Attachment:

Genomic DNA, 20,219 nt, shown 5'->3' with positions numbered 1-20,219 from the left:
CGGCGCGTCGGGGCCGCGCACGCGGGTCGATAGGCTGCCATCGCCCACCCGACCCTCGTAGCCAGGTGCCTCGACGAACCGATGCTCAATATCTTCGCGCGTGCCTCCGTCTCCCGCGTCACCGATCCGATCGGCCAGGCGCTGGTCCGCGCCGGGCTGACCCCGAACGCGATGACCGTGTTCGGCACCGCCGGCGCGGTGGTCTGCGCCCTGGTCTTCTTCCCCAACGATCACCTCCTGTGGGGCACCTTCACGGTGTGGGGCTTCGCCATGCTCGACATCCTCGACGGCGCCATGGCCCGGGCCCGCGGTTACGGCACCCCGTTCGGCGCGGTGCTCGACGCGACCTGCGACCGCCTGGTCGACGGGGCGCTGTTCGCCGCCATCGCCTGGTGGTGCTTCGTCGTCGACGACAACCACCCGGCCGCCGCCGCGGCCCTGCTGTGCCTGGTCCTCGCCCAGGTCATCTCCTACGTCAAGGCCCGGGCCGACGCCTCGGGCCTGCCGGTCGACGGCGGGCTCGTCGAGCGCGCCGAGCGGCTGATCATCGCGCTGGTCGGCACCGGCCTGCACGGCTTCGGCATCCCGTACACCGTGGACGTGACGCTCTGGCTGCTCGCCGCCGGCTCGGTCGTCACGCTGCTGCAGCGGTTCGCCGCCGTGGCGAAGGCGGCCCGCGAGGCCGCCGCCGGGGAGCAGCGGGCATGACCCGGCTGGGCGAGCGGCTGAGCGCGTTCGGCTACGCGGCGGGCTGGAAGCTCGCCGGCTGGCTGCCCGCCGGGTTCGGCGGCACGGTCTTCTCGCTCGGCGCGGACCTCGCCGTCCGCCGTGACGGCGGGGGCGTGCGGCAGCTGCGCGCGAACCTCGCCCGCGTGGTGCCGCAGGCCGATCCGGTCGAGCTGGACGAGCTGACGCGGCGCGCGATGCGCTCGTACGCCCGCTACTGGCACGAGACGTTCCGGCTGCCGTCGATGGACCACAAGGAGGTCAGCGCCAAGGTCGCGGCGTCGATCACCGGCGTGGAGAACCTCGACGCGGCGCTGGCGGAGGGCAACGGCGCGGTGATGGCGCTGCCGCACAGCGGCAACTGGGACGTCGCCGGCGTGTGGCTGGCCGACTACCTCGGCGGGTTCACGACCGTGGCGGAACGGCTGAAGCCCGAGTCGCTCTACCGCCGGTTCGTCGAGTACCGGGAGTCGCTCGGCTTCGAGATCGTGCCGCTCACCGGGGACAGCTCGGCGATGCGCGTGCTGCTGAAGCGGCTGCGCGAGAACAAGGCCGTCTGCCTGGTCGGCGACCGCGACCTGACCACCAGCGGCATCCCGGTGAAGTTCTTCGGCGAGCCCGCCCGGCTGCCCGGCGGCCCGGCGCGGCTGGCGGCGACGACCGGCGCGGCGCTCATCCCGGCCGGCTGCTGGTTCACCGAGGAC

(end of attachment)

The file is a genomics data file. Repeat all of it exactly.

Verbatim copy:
Genomic DNA, 20,219 nt, shown 5'->3' with positions numbered 1-20,219 from the left:
CGGCGCGTCGGGGCCGCGCACGCGGGTCGATAGGCTGCCATCGCCCACCCGACCCTCGTAGCCAGGTGCCTCGACGAACCGATGCTCAATATCTTCGCGCGTGCCTCCGTCTCCCGCGTCACCGATCCGATCGGCCAGGCGCTGGTCCGCGCCGGGCTGACCCCGAACGCGATGACCGTGTTCGGCACCGCCGGCGCGGTGGTCTGCGCCCTGGTCTTCTTCCCCAACGATCACCTCCTGTGGGGCACCTTCACGGTGTGGGGCTTCGCCATGCTCGACATCCTCGACGGCGCCATGGCCCGGGCCCGCGGTTACGGCACCCCGTTCGGCGCGGTGCTCGACGCGACCTGCGACCGCCTGGTCGACGGGGCGCTGTTCGCCGCCATCGCCTGGTGGTGCTTCGTCGTCGACGACAACCACCCGGCCGCCGCCGCGGCCCTGCTGTGCCTGGTCCTCGCCCAGGTCATCTCCTACGTCAAGGCCCGGGCCGACGCCTCGGGCCTGCCGGTCGACGGCGGGCTCGTCGAGCGCGCCGAGCGGCTGATCATCGCGCTGGTCGGCACCGGCCTGCACGGCTTCGGCATCCCGTACACCGTGGACGTGACGCTCTGGCTGCTCGCCGCCGGCTCGGTCGTCACGCTGCTGCAGCGGTTCGCCGCCGTGGCGAAGGCGGCCCGCGAGGCCGCCGCCGGGGAGCAGCGGGCATGACCCGGCTGGGCGAGCGGCTGAGCGCGTTCGGCTACGCGGCGGGCTGGAAGCTCGCCGGCTGGCTGCCCGCCGGGTTCGGCGGCACGGTCTTCTCGCTCGGCGCGGACCTCGCCGTCCGCCGTGACGGCGGGGGCGTGCGGCAGCTGCGCGCGAACCTCGCCCGCGTGGTGCCGCAGGCCGATCCGGTCGAGCTGGACGAGCTGACGCGGCGCGCGATGCGCTCGTACGCCCGCTACTGGCACGAGACGTTCCGGCTGCCGTCGATGGACCACAAGGAGGTCAGCGCCAAGGTCGCGGCGTCGATCACCGGCGTGGAGAACCTCGACGCGGCGCTGGCGGAGGGCAACGGCGCGGTGATGGCGCTGCCGCACAGCGGCAACTGGGACGTCGCCGGCGTGTGGCTGGCCGACTACCTCGGCGGGTTCACGACCGTGGCGGAACGGCTGAAGCCCGAGTCGCTCTACCGCCGGTTCGTCGAGTACCGGGAGTCGCTCGGCTTCGAGATCGTGCCGCTCACCGGGGACAGCTCGGCGATGCGCGTGCTGCTGAAGCGGCTGCGCGAGAACAAGGCCGTCTGCCTGGTCGGCGACCGCGACCTGACCACCAGCGGCATCCCGGTGAAGTTCTTCGGCGAGCCCGCCCGGCTGCCCGGCGGCCCGGCGCGGCTGGCGGCGACGACCGGCGCGGCGCTCATCCCGGCCGGCTGCTGGTTCACCGAGGAC